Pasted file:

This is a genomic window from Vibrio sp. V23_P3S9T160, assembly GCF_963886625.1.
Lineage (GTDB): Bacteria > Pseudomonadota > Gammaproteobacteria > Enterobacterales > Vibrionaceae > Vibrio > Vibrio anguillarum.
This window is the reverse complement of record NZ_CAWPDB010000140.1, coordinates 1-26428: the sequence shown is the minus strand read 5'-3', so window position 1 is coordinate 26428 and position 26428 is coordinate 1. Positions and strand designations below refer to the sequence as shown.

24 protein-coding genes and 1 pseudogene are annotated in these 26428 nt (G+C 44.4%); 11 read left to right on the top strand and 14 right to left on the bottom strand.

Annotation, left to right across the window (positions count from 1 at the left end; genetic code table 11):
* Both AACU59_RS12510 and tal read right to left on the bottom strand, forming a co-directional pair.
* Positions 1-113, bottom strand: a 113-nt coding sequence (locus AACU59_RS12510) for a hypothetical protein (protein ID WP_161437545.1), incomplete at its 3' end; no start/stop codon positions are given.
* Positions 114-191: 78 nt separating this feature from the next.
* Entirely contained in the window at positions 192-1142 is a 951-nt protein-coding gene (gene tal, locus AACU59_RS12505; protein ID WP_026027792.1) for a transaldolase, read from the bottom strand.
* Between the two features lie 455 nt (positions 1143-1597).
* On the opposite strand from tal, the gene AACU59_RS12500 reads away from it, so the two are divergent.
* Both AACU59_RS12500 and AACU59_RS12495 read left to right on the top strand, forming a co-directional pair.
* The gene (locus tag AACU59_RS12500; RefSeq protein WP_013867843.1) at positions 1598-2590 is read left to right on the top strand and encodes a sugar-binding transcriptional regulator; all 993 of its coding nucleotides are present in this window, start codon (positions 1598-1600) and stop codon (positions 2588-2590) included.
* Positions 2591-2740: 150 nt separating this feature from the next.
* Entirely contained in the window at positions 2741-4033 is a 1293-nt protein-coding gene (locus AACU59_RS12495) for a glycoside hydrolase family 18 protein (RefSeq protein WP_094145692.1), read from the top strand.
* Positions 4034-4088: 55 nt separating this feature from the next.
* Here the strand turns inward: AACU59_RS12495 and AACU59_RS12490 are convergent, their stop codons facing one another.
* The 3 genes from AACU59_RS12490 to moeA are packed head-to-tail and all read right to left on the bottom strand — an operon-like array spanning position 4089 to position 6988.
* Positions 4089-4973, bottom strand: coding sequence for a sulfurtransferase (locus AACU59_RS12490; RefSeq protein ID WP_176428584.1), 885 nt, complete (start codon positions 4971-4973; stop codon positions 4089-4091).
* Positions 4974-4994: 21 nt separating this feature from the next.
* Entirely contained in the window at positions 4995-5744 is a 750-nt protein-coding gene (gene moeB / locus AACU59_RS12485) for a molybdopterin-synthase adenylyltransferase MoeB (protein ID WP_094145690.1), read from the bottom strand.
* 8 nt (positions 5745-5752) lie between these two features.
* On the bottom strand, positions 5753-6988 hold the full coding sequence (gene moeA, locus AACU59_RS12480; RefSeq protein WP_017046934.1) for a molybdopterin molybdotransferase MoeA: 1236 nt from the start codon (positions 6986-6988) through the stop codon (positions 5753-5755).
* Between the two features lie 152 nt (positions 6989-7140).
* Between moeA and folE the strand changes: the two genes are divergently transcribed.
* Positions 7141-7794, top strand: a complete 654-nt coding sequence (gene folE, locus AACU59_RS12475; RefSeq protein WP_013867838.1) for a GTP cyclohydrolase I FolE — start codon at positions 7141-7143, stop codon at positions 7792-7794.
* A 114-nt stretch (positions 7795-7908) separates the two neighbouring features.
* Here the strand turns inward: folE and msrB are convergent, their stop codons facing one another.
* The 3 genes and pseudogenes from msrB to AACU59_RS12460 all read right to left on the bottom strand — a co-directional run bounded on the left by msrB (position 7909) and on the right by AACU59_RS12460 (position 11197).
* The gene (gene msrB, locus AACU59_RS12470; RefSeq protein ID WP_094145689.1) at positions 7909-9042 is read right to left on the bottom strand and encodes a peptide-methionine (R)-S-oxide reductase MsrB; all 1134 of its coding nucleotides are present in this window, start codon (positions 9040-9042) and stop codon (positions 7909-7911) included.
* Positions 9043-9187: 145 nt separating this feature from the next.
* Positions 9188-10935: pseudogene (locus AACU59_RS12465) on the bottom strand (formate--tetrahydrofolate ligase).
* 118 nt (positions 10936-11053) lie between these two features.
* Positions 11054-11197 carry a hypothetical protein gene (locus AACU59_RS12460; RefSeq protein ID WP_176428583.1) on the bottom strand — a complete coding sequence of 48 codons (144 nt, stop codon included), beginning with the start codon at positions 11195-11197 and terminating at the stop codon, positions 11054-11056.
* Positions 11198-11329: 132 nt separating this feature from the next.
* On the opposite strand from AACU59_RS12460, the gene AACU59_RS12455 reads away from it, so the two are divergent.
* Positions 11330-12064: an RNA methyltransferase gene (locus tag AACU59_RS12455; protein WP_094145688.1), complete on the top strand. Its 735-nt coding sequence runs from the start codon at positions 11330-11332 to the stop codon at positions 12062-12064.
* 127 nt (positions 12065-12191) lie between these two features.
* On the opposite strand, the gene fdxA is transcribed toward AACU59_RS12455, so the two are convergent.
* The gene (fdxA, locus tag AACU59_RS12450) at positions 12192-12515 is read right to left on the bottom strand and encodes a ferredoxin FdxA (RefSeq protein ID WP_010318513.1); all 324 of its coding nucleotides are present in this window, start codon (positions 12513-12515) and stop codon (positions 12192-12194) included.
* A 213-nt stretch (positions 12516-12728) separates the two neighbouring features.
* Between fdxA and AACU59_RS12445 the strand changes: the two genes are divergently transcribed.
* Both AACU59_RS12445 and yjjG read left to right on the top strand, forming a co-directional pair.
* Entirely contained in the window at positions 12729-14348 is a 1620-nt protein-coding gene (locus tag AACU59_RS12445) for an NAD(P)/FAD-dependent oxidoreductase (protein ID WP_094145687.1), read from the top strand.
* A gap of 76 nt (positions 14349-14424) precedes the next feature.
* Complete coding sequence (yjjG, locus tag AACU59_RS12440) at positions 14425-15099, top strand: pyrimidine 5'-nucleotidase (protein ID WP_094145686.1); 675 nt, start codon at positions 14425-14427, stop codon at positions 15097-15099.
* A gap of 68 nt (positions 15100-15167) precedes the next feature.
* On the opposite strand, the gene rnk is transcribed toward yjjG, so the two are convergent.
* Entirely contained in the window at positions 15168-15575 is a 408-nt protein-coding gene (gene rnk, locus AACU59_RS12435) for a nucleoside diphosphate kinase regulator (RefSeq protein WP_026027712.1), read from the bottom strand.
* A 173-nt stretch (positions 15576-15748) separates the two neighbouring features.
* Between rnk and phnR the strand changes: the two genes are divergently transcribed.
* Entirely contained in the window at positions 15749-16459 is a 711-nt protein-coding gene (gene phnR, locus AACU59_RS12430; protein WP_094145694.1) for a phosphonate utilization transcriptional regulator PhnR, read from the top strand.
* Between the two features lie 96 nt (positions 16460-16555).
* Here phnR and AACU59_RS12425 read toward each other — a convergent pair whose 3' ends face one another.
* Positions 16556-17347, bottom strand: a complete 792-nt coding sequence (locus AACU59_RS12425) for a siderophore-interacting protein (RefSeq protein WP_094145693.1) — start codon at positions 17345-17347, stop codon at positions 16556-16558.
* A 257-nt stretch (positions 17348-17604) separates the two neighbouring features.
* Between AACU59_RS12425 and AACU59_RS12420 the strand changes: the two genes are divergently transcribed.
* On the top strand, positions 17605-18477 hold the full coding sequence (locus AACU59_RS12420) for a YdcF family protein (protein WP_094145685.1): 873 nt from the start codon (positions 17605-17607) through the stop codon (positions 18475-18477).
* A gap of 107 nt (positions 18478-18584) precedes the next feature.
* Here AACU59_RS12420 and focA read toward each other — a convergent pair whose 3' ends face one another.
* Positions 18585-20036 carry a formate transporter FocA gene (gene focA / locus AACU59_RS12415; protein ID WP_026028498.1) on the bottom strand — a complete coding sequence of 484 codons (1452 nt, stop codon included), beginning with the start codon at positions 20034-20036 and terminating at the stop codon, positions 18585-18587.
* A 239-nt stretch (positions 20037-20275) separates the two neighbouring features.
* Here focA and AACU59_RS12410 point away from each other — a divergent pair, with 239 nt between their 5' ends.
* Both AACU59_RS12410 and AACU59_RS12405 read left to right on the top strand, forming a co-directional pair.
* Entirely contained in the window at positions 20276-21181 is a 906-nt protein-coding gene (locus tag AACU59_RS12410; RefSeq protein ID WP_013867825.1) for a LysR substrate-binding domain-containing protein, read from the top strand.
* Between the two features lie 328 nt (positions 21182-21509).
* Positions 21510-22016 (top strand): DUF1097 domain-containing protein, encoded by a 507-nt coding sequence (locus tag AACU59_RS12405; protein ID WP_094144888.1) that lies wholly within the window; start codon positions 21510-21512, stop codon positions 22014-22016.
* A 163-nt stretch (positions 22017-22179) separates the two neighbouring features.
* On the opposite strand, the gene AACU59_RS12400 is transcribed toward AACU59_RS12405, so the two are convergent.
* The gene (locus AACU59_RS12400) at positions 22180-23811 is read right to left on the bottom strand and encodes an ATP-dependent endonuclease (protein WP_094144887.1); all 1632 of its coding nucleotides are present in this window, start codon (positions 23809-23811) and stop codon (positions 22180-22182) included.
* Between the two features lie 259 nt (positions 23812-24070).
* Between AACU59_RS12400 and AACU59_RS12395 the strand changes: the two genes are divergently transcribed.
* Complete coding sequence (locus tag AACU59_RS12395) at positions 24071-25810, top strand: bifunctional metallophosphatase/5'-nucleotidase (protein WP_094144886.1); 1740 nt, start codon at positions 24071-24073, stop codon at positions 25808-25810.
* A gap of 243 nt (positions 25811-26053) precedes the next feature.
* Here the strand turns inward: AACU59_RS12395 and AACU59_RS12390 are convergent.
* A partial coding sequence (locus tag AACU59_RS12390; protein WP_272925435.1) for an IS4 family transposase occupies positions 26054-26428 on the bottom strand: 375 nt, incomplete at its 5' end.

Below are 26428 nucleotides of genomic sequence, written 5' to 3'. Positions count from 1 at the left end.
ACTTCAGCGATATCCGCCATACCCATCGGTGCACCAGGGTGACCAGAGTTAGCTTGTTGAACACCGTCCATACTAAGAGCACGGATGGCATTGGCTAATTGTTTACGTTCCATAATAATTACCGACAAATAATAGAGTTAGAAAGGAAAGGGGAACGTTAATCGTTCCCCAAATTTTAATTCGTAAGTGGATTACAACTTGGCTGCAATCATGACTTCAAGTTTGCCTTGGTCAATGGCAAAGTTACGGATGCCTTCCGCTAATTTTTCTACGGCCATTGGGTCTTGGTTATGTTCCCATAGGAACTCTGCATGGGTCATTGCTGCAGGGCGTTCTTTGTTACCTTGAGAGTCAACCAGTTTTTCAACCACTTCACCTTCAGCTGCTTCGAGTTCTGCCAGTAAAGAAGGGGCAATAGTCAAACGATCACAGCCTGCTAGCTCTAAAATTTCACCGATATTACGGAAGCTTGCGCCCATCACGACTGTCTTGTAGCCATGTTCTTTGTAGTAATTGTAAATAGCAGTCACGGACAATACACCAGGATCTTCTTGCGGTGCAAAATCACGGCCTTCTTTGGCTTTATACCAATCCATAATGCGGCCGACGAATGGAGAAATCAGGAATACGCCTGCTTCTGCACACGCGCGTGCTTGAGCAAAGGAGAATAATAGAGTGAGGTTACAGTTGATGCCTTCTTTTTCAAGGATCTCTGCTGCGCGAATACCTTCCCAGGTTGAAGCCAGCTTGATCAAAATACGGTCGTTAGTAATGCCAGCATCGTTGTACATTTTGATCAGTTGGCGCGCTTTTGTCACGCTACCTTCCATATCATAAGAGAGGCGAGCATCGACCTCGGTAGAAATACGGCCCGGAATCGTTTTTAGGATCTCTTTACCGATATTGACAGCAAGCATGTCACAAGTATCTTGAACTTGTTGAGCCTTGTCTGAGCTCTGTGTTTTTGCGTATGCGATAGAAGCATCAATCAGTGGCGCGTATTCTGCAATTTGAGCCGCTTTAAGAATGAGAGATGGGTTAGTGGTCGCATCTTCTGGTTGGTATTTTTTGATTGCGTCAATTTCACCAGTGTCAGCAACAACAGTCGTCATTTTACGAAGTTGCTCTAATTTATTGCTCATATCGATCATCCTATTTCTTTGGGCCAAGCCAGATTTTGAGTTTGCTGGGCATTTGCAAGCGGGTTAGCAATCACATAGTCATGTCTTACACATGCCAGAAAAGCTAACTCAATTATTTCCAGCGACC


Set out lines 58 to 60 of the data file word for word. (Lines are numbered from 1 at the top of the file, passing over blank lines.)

* On the top strand, positions 17605-18477 hold the full coding sequence (locus AACU59_RS12420) for a YdcF family protein (protein WP_094145685.1): 873 nt from the start codon (positions 17605-17607) through the stop codon (positions 18475-18477).
* A gap of 107 nt (positions 18478-18584) precedes the next feature.
* Here AACU59_RS12420 and focA read toward each other — a convergent pair whose 3' ends face one another.